As per last year, I’ll be sharing projections for every team in the NFL. I use past production in specific roles for each team’s scheme to work out realistic production profiles. You can see how accurate I was in 2017 in my IDP Projection Marking series.
It seems a lifetime ago but in 2016 the Texans were the best defense in football. Even without J.J. Watt, Jadeveon Clowney and Whitney Mercilus were causing havoc whilst Kevin Johnson and Benardrick McKinney looked like prototype players for a modern NFL.
Oh, how times change.
In 2017, they were a pale shadow of that glorious season and struggled to get off the field. There was a nominal change in defensive coordinator as Romeo Crennel made way for Mike Vrabel to be the top dog, but in reality, they were both still there and not much changed. It’s just a reminder that team defense is often not consistent across seasons and can lurch dramatically.
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There are many things to admire about the Texans defensive scheme under Crennel but the productivity at nose tackle is not one of them. He runs a scheme that’s much more similar to the old Patriots’ 3-4 scheme built around Vince Wilfork than the one you see these days in New England. D.J. Reader should start the season as the top man here but he’s not a player you should be targeting – or in fact, rostering. This projection assumes a rotation but even if Reader (or someone else) secures the job full time and remains fit, it’s not likely to be very valuable in IDP terms.
J.J. Watt is obviously the headline here and his numbers will hopefully cheer those people who’ve held on to him all this time. He’s older and more banged up than he’s ever been before but for several years Watt was the best defensive player in the NFL and by far the most valuable IDP in the game. If he can get anywhere near those old peaks he’ll still be a top end. 11 sacks don’t seem exciting compared to his old floor of 15 but it would still represent an elite year rushing the passer.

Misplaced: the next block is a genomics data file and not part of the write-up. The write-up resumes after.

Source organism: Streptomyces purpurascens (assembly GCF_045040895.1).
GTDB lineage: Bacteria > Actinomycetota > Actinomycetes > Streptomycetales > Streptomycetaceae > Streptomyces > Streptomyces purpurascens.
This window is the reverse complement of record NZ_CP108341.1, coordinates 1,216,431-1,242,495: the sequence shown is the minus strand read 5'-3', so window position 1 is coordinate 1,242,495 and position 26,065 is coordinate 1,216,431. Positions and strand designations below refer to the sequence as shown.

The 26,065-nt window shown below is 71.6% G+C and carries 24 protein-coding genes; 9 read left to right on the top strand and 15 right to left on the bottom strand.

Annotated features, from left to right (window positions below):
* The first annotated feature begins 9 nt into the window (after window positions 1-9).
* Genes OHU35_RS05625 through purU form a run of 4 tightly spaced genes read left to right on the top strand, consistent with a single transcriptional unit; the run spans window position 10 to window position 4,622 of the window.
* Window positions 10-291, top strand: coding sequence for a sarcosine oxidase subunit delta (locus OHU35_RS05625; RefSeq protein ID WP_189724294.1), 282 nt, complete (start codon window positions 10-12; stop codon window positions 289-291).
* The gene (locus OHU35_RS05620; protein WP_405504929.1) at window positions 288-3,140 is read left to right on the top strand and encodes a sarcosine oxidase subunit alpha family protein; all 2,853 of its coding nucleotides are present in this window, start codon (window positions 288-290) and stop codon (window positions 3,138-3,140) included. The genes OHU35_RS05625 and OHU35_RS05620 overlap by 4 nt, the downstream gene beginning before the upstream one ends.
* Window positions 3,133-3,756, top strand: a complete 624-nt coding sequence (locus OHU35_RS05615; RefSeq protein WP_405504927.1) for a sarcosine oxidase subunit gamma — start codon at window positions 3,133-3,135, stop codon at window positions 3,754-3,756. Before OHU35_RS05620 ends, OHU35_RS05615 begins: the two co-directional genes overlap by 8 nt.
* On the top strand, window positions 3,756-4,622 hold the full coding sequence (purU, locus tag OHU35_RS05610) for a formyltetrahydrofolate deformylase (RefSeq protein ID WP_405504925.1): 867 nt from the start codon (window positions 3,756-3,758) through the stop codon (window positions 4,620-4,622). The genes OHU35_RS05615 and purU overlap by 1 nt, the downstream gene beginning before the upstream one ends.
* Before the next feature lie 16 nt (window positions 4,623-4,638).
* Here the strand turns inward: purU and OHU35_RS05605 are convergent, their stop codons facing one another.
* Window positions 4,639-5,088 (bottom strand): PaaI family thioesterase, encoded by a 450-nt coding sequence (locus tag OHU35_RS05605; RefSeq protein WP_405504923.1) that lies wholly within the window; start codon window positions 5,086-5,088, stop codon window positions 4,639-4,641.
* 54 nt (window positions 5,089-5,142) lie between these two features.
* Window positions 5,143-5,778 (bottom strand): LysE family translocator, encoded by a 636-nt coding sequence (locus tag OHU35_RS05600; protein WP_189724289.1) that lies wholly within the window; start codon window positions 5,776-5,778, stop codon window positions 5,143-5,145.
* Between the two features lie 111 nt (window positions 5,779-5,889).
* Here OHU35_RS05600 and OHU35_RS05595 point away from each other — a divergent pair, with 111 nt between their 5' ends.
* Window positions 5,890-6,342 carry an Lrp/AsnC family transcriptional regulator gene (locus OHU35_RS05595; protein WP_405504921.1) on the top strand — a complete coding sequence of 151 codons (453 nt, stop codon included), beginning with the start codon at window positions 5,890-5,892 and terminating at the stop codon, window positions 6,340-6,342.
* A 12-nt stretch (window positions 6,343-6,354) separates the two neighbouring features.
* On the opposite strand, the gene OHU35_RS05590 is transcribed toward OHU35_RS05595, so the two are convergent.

Benardrick McKinney has two things going for him in the IDP world: a cool, memorable name, and dreads. Both of these things combine to mean he’s overvalued against how he actually delivers. He had one good season back in 2016 but that was the year Watt missed. It was very much an outlier and in 2017, McKinney recorded 17 fewer solos and 17 fewer assists as he disappointed most of his owners (whilst playing more snaps year-on-year).
Zach Cunningham is probably a more orthodox player and certainly better in coverage (increasingly the key part of a linebacker’s game). He came on excellently as a rookie and goes into this year with a settled role. The problem he has is that Crennel has not produced a valuable second linebacker in recent memory. Only once in the last four seasons has the number two LB even managed 40 solo tackles. Solos in the high 50s tend to be the minimum requirement to even be a top 48 LB. Cunningham will need to buck the trend to provide a return on investment.
First, let’s get this out of the way: although Jadeveon Clowney does play both linebacker and defensive end, he’s consistently been an LB more when Watt has been fit and in the line-up. Assuming that happens again is logical.
He’s been a slightly odd player in the NFL. On the whole, he’s impressed more in the run game than as a speed rusher but clearly, he has the capacity to be excellent in both areas. If he can stay fit and pull it all together, a double-digit sack year is definitely within reach. Of course, we have to remember that although he was drafted in 2014, Clowney has only managed 20 career sacks.